Will Egypt fully reconcile with Mubarak-era officials?
Defendants were not only senior officials from the ministry and top aides of Mubarak-era Interior Minister Habib al-Adly
Travel bans imposed on around 80 Egyptian ministerial officials accused of embezzling public funds were lifted after they returned 178 million Egyptian pounds ($22.7 million) to the state. While commonly known as “the Interior Ministry corruption case,” defendants were not only senior officials from the ministry and top aides of Mubarak-era Interior Minister Habib al-Adly, but also officials from the Finance Ministry and the Central Auditing Organization.
Despite acknowledging possession of the funds they were accused of embezzling, defendants pleaded not guilty to obtaining them via illicit means, claiming that they received them in the form of “rewards.” The court said there was no evidence against them. The verdict triggered debate that focused on the extent to which it heralds a new era of full reconciliation with Mubarak-regime figures.
Yousri al-Azabawi, researcher at Al-Ahram Center for Political and Strategic Studies, said the case sets a good example for striking deals with other Mubarak-era officials. “This case will open the door for a number of other deals that will undoubtedly be of great benefit to the Egyptian economy,” he said. “Meanwhile, there will be no benefit at all if those officials are kept behind bars and the money is not returned.”
Mokhtar Ghubashi, deputy director of the Arab Center for Political and Strategic Studies, said the amount returned in the case underlines the magnitude of corruption during the pre-revolution era. “Accepting this money in return for acquitting the culprits is a form of legalization of corruption, which is exactly what the state should never do,” he said. “The state should counter corruption on all levels without exception, because this is how it would gain the trust of average citizens and prove that it is working on achieving social justice.”
MP Mohamed al-Sadat said trust would be established by opening every file of financial corruption and getting embezzled money back. “When the Interior Ministry example is applied to everyone, people will rest assured that no one can evade accountability and no exceptions are made when it comes to corruption and stealing public funds.”
Sadat called on the House of Representatives to form a special committee to discuss all cases of embezzlement, which according to the last report issued by the Central Auditing Authority amount to 600 billion Egyptian pounds ($76.7 billion).
Other MPs called instead for revoking the laws that allow reconciliation. “The Interior Ministry case means that people who embezzle public funds can simply get away with their crimes through paying money, which violates the legal principle that every crime should be punished,” said leftist MP Haitham al-Hariri.
MP Tarek al-Khouli agreed: “Why should the culprits get away with their crimes when they return the money? How about the criminal dimension of the case?” Khouli also questioned the criteria based on which parties or individuals are selected for reconciliation. “Why was this applied to senior officials from the Interior Ministry in particular? What about the others?”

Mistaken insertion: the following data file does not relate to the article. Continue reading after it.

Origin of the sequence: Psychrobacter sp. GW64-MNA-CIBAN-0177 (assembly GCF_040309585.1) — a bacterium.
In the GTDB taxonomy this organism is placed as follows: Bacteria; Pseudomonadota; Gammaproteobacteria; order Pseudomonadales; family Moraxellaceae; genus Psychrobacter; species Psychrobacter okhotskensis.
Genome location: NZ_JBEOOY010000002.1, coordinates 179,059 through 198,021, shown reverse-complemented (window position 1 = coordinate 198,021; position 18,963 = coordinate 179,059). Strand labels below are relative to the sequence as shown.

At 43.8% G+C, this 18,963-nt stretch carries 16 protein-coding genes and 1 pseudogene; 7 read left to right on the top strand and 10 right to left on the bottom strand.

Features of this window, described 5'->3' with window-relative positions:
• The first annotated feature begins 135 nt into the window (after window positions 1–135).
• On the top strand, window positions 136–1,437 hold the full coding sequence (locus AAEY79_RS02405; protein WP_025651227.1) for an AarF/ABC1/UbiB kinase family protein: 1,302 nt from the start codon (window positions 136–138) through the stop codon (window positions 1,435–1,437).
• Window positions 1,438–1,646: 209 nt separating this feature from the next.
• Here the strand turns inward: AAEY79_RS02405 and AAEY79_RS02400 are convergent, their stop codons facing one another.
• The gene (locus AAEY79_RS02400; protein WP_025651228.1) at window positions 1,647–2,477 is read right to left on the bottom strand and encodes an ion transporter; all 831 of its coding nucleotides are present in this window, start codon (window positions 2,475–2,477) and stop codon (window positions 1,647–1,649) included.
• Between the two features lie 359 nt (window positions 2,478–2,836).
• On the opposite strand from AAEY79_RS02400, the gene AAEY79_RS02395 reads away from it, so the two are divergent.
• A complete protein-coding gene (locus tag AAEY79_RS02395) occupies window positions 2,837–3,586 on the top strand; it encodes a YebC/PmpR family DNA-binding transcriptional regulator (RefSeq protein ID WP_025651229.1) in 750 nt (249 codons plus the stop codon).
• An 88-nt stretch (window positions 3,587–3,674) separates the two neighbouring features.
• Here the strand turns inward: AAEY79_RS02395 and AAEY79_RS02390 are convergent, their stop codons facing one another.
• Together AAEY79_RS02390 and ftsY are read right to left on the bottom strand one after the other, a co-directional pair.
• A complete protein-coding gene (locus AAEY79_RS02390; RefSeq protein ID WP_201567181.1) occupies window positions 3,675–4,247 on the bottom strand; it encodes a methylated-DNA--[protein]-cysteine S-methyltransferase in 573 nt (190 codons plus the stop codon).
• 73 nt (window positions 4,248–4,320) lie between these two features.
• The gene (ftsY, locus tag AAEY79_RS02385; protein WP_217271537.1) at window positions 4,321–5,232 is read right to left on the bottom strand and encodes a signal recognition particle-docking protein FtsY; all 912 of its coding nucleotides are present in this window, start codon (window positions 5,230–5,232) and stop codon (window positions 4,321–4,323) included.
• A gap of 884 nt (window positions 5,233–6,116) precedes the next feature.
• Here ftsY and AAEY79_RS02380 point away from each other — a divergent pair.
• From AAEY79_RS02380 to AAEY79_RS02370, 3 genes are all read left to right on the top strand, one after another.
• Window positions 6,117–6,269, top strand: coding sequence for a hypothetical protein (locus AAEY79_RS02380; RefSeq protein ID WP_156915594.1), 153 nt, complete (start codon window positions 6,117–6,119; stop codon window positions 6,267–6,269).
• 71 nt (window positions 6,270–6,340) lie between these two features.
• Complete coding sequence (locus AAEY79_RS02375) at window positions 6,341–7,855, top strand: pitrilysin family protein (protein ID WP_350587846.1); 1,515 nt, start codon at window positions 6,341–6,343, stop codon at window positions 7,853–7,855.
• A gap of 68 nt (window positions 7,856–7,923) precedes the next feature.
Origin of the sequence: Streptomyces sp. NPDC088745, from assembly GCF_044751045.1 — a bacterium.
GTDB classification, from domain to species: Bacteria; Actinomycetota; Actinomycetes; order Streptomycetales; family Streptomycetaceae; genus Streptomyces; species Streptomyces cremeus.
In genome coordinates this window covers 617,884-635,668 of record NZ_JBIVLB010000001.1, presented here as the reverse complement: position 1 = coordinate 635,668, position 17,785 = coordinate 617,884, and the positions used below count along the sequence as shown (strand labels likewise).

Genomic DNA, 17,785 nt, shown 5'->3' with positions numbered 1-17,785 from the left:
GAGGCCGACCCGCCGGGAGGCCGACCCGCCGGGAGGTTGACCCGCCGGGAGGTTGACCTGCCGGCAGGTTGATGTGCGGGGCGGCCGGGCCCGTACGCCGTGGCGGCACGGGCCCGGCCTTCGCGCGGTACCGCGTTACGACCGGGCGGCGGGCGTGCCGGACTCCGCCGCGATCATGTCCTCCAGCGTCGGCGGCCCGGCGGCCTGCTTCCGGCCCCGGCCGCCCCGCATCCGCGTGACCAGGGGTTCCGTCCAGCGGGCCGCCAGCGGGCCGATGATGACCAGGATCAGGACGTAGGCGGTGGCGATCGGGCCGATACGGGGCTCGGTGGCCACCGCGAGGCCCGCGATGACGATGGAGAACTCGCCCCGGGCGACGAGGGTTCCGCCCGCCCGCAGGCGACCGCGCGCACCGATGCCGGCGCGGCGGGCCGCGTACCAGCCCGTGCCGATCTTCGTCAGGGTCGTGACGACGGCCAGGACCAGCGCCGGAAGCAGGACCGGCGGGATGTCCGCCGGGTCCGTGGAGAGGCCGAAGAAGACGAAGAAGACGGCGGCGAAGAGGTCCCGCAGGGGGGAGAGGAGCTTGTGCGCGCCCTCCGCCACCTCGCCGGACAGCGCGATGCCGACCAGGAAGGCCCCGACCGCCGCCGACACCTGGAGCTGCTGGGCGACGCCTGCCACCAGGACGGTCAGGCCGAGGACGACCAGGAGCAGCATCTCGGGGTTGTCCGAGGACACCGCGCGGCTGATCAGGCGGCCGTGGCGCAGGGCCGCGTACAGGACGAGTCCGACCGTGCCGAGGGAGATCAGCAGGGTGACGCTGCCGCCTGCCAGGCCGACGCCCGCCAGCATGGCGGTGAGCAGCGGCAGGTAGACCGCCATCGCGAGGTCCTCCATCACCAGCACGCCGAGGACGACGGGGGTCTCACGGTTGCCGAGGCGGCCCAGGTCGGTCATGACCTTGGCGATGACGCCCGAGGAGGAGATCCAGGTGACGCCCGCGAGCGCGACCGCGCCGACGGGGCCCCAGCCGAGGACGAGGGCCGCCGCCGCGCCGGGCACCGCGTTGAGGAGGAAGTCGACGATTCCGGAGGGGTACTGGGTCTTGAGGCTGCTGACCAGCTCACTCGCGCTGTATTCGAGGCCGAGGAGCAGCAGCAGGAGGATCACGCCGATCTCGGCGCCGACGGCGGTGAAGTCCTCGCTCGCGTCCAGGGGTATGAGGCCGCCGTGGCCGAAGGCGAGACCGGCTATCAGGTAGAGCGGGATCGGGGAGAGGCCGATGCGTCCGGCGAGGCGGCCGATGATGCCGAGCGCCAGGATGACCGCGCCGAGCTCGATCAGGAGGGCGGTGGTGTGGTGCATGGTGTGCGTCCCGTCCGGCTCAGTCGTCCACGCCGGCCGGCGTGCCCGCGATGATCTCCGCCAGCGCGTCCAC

International law expert Mohamed Attallah underlined the difficulty of handing jail sentences to those tried for embezzlement, which was underlined in the Interior Ministry case: “In most cases, there is no concrete evidence that the defendants gained this money illegally. That is what happened in the Interior Ministry case, and is expected to happen with other cases.”
He said so far only former President Hosni Mubarak was found guilty in what is commonly known as “the presidential palaces case.” That is why, Attallah said, reconciliation seems to be the only available option. “If those involved in embezzlement are not found guilty, then at least the state can get the money they took.”
Abdel Ghaffar Shokr, head of the People’s Alliance Party, said what makes issuing court sentences more difficult is the fact that many Mubarak-era figures are outside Egypt. “That is why reconciliation becomes much better than letting the state lose all this money,” he said.
Economics professor Aliaa al-Mahdi said it was important to distinguish between two types of public funds cases: “The first is related to businessmen who made a lot of money because of their connections, and the second to officials who made money as a result of abuse of power. The first party can be negotiated with, but the second has to be punished.” For officials, she added, there was a clear case of embezzling public funds.
Justice Minister Ahmed al-Zind said more funds were expected to be retrieved from Mubarak-regime figures. “There are currently 10 cases of illicit gains that are being dealt with, on top of which is that of Hussein Salem,” he said, referring to the business tycoon who fled to Spain following the Jan. 2011 revolution, and was sentenced in absentia to 15 years in jail for embezzling public funds.
“While I am not at liberty to reveal the amount Salem will pay, I can at least say that it is extremely satisfactory for the state and public treasury.” Zind said current negotiations with Mubarak-regime figures might result in the retrieval of more than 10 billion Egyptian pounds ($1.3 billion). “And we only consider serious reconciliation requests.”
Interior Minister Magdi Abdel Ghaffar said the Muslim Brotherhood was not part of reconciliation plans: “This applies to all terrorist groups that have been involved in bloodshed and have endangered the lives of Egyptian citizens.”
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